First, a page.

The 27th annual Alabama Governor's School for rising high school seniors will open at Samford University Sunday, June 15. The 91 participants in this year's two-week honors program for academically gifted students represent schools in 24 Alabama counties.
Robert R. Record, a family physician and founder and chief executive officer of Christ Health Center in the Woodlawn area of Birmingham, will speak at the opening ceremony on Sunday at 2:45 p.m. in Brock Recital Hall.
AGS participants will spend part of a day working at a service project at the Woodlawn clinic and the nearby Dream Center, which also serves those in need.
During AGS, students choose major and minor areas of coursework for morning and afternoon sessions. The 16 course topics include the arts, law, healthcare, research, business, the environment, journalism and other areas.
Tulane University student Gabriella Runnels, a nationally known activist in the cause of education of girls in developing countries, will speak at an Insights Dinner on Thursday, June 19.
Runnels will tell how the preparation of her "It Only Takes a Girl" video for a college scholarship project encouraged her goal to make a difference for girls around the world. The video, which quickly attracted viewers on YouTube and Facebook, highlights issues of human rights violations suffered by young women internationally.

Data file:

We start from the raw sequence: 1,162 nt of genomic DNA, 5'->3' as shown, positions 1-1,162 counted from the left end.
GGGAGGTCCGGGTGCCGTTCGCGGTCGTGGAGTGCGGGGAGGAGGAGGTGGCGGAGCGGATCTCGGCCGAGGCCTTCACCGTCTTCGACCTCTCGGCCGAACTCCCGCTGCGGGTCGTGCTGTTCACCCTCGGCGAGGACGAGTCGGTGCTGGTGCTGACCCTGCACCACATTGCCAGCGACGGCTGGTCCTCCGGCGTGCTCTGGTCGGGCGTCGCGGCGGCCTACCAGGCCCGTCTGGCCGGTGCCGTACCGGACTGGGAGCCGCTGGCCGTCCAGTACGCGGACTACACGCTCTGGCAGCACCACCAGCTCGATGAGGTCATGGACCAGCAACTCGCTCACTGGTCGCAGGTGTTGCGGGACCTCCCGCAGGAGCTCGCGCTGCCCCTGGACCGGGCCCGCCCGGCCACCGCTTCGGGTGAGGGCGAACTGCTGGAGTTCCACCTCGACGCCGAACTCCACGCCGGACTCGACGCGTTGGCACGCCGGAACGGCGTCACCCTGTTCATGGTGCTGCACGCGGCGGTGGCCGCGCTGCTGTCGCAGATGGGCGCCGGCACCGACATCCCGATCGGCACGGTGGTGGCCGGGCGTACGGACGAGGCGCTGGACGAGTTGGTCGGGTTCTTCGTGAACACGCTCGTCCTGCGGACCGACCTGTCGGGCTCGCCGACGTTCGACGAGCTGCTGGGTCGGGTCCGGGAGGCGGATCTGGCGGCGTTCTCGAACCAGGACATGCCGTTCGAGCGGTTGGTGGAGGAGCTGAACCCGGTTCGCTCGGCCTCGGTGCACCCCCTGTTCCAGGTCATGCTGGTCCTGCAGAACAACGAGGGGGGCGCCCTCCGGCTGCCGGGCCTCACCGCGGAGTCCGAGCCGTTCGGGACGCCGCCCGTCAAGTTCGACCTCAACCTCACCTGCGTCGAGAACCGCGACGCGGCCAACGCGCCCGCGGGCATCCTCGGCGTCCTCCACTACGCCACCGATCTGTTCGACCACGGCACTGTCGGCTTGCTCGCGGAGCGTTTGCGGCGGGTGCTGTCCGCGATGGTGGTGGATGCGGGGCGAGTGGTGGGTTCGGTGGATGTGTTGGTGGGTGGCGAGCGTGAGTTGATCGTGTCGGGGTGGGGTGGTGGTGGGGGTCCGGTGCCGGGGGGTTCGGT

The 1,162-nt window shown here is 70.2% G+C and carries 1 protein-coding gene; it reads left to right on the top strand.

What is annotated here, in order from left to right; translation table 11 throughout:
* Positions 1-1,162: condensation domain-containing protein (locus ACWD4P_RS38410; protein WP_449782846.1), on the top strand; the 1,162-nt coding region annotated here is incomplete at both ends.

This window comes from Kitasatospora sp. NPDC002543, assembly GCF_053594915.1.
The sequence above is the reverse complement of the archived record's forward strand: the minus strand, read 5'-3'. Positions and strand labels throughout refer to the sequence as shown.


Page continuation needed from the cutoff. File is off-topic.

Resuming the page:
AGS students will also visit American Village in Montevallo, attend a Birmingham Barons baseball game, and hear presentations related to college admission, adjustment and scholarships.
The closing ceremony will be at 10 a.m. on Friday, June 27.
AGS participants are nominated by their schools on the basis of academic ability, leadership qualities, creativity and community service. Selection is also based on teacher and guidance counselor recommendations and written essays.
This year's roster of 91 represents a record number of participants, according to AGS director George Keller.
"These outstanding students were chosen from a record number of 164 nominations," said Keller, a Samford biology professor who is in his 14th year as AGS director. His son, George Keller IV, a student at Mountain Brook High School, is one of this year's participants.
AGS founding director Carolyn G. Satterfield is chair of the AGS Council. More than 2,000 of Alabama's best and brightest high school students have attended AGS since it began at Samford in 1987.